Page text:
The Need for Trauma-Informed Care

The emergency department (ED) can be a difficult environment for a person experiencing distressing emotions and feelings.

Finding it difficult to trust staff and feeling unsafe within the ED when it seems no-one is listening to them or taking their concerns seriously were common experiences among the people we talked to. It can be distressing when decisions are made about a person’s treatment and care without staff seeking their input. Conversely, it can help a person to feel safe, supported, and empowered when staff try to work together with them to understand what is happening and provide support that addresses their needs.

People with past experiences of trauma talked about possibly appearing to respond differently to staff and the environment compared with other patients. Distressing prior experiences within mental healthcare and ED settings can have a significant impact. Trauma responses can be easily triggered within the ED and quickly exacerbate the distress a person might be experiencing. They might be concerned about the gender of staff members involved in their care or worried about being isolated or restrained. This can be a particular concern for people who have experiences of sexual assault or being restricted or isolated. Asking about and taking a person’s concerns into account can help them to trust staff and reduce the potential for conflict.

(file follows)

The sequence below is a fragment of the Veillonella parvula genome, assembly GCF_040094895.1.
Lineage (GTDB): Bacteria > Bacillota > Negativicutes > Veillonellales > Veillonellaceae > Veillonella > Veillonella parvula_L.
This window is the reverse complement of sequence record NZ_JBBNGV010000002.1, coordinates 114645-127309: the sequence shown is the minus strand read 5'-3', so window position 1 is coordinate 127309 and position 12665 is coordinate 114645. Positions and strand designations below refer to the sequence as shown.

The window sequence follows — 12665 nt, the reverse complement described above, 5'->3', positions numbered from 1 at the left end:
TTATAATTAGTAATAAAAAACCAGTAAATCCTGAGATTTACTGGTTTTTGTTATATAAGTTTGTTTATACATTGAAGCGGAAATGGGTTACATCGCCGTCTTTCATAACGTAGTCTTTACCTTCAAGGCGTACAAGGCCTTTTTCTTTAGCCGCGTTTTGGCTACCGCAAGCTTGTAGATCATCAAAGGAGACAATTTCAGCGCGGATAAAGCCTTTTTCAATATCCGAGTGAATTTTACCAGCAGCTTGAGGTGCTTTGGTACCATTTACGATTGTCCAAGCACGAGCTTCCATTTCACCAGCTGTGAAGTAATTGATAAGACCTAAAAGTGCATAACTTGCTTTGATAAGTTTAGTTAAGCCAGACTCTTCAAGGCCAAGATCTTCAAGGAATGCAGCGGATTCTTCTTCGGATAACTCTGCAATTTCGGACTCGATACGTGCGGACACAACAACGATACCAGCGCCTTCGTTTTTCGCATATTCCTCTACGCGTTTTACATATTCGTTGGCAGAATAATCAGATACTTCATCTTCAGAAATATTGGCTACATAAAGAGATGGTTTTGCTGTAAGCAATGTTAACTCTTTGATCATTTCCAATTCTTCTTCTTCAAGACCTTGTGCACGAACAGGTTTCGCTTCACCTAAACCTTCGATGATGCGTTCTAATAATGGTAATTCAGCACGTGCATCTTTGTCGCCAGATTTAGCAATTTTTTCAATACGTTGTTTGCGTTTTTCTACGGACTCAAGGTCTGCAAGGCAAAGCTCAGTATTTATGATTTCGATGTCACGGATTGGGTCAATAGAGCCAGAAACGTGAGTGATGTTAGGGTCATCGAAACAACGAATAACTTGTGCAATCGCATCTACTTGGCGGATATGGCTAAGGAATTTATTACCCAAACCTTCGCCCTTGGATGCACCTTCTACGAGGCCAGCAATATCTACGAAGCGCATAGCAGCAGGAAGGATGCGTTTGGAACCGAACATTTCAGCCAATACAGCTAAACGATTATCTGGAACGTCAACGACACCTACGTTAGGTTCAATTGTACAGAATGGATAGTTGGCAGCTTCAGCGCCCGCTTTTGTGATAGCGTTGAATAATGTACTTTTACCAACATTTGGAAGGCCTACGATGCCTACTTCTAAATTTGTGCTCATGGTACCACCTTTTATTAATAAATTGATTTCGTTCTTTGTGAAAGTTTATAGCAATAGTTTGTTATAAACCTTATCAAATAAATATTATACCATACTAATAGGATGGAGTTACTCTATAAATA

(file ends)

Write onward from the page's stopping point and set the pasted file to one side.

Key points

  • The ED can be a difficult environment for someone who is experiencing difficult feelings, thoughts, and emotions.
  • A person’s history of trauma may shape how they respond to staff and available treatment. This may include their past experiences of mental health treatment or visits to an emergency department.
  • Trauma informed practice can help to facilitate choice, collaboration and empowerment in mental healthcare. It can help to promote safety, build trust, and improve experiences of mental healthcare.
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